“Beauty is for everyone. What’s the point of having all this if you can’t share it?”
Still, preparing for the Azalea Festival’s Historic Wilmington Foundation home tour presents challenges familiar to anyone who’s ever hosted even the most intimate, informal get-together. “Dog hair is my nemesis,” Tony confesses. Floors must be waxed and silver polished. Gary spray-cleans the two dozen chandeliers, and Austin power-washes sidewalks. Gary’s great-grandmother’s stemware is taken out of storage, and tables are set with the good china (some of it, anyway). Rumor has it that before one house tour, Tony went so far as to hot-glue Bartlett pears to salad plates, but he downplays this: “It was just a tiny dot of glue,” he says. “You’ve got to make them stand up the right way; they can’t just be lying there.”
A few miles away from the Kirkegaards’ busy manse, in the manicured, sedate Forest Hills neighborhood, Roberta Berg-Smith does a last-minute walk-through in her backyard, cottage-style garden before the kickoff of the Cape Fear Garden Club’s Annual Garden Tour. The event overlaps with the home tour and lasts three days instead of two, but it’s all part of the same festive Wilmington whirlwind that marks this particular weekend in April. Like the Kirkegaards, Roberta is a veteran tour-taker — she’s gone on both the home and garden versions each year since moving to Wilmington in 2006 — but this is her first time serving as a host.
Other than some stray pots left out behind her shed, Roberta finds nothing amiss and seems unflustered by the coming stampede — more than 2,000 advance tickets have been sold. It’s hard to imagine what might unnerve Roberta. She worked in education for 36 years, including as a high school principal. Now retired, she’s fiercely active in community outreach — Suit Up Wilmington, the NAACP, and Canines for Service — and takes her own 11-year-old Labrador retriever, a certified therapy dog, to visit schools. A red, white, and blue “Hate Has No Home Here” sign remains planted on her front lawn throughout the festival.
Roberta clearly possesses the bottomless well of patience required of anyone who gardens. Garden tour hosts are notified of their selection more than a year in advance of the festival, as everyone understands the inherent unpredictability of nature, the inevitable surprises, the capricious Wilmington weather. The day before the tour, her garden is invitingly, deceptively low-key — nothing showy, fussy, or ornate. There is more green than pink on display, which Roberta confirms is intentional. “You can make green stunning,” she says. The overall effect is a subtle layering of shade, texture, and hue, as artful as an Impressionist painting. A single decorative tile hangs on one stretch of wooden fence, a souvenir from a trip to India. The picnic table is made of wood reclaimed from North Carolina rivers.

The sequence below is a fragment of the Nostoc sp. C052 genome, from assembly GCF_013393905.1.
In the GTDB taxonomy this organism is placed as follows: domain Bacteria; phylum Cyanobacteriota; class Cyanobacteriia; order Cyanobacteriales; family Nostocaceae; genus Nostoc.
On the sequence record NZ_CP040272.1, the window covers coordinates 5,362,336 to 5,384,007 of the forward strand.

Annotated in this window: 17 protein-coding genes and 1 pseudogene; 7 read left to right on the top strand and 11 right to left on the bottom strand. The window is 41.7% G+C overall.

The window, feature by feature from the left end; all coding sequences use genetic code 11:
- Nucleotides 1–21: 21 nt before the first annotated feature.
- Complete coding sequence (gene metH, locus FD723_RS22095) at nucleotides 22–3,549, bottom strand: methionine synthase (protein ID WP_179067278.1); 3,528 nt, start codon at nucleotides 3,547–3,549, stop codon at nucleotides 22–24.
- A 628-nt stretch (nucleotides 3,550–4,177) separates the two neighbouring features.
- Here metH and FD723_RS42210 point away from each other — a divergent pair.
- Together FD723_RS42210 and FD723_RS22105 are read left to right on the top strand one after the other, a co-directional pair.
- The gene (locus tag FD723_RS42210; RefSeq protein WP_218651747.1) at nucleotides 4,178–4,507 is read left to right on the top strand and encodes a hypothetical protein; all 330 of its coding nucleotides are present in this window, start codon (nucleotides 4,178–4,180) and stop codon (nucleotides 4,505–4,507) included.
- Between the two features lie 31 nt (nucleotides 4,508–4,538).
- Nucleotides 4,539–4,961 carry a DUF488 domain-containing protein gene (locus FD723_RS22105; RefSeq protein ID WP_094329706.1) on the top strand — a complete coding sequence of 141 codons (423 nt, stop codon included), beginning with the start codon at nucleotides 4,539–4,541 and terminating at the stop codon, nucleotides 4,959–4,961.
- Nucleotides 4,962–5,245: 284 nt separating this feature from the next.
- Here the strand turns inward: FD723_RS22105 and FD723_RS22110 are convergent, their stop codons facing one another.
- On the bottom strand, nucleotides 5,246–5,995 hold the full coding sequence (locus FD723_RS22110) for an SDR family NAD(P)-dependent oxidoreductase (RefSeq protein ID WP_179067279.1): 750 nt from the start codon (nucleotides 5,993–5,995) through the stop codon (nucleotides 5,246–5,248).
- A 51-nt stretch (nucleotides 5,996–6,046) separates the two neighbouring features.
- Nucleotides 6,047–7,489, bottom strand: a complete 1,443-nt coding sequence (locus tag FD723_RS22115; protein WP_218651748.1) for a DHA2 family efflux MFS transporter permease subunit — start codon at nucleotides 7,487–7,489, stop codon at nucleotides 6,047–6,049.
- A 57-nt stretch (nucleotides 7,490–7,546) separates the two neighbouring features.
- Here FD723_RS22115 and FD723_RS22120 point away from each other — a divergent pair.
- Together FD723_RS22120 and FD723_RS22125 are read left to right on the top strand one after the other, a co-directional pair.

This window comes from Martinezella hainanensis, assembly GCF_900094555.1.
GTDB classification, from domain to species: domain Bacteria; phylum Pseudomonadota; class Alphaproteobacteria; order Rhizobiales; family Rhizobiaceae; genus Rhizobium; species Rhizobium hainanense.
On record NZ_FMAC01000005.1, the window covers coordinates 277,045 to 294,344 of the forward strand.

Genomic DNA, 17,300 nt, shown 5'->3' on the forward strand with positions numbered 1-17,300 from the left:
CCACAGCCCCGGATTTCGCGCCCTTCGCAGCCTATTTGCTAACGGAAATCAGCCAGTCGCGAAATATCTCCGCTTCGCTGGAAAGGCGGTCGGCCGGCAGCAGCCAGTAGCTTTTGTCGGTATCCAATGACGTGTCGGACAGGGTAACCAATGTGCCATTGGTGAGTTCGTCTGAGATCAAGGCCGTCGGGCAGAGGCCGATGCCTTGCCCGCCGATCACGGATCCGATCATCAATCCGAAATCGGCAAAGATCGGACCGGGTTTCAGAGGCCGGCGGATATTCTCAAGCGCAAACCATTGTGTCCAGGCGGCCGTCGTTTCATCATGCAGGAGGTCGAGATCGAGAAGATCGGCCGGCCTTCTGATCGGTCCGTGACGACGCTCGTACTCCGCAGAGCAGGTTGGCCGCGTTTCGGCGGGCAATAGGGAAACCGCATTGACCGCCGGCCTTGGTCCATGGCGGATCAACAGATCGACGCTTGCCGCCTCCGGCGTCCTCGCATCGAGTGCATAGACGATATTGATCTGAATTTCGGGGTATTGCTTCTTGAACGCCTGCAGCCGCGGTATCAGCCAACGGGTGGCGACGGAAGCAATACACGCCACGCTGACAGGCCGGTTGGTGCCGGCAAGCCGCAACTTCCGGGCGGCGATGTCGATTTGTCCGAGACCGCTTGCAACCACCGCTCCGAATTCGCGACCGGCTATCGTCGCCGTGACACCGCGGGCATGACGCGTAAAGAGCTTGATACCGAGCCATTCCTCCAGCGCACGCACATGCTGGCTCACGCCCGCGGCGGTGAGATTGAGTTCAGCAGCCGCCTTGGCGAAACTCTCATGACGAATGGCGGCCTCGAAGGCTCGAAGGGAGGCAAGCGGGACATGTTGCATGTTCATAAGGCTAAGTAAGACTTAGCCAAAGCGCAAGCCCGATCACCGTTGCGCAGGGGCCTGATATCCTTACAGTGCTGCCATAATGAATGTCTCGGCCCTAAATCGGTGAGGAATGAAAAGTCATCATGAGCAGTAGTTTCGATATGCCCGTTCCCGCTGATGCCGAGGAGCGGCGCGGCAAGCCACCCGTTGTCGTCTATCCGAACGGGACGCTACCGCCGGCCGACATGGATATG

The garden has a sense of flow from one outdoor “room” to another: areas to sit, dine, grill, and stroll. The potting shed is refreshingly unremarkable — actual potting goes on in there. The stone-and-gravel firepit is free-form, with piled slabs and unpolished boulders for seating, like a natural formation slightly refined: “Stonehenge-y,” Roberta says. By design, nothing in the garden feels hasty or overly manipulated. “You can garden by checkbook,” Roberta says, “and then there are gardeners. They garden.”
One week before the Azalea Festival, Tony decrees in his kitchen that there will be no more home cooking until the festival is over. “No food smells!” he declares, eliciting much eye-rolling from the twins.
“You can garden by checkbook — and then there are gardeners. They garden.”
Despite their irreverence, Brittney and Austin are happy to help with the tour, cheerfully serving long shifts as docents. Nearly 300 new and returning volunteer docents help guide the crowds through the 10 or 11 showcased homes each year. Docents also act as unofficial security guards. Perhaps because of this, bad behavior is rare. Tony once caught a man trying to take a bite out of a fake pear — the worst transgression he can recall. The centerpiece arrangement of red tulips in his dining room is also artificial — from Hobby Lobby, in fact.
“You don’t need to spend lots of money to make your house beautiful,” says Beth Rutledge, executive director of the nonprofit Historic Wilmington Foundation, which has presented and coordinated the home tour for about three decades. It’s not an elite event, she says, and it’s always about more than history and architecture. A self-described “house nerd,” Beth understands the tour’s appeal on a deeply personal level. In Minneapolis, where she resided for most of her life before moving with her husband to Wilmington, she made a habit of walking her dog around a lake at dusk so that she could see lights coming on in the windows of houses. “What is more personal than our house?” she asks with passion. “The fact that someone invites you in to experience that is exciting.”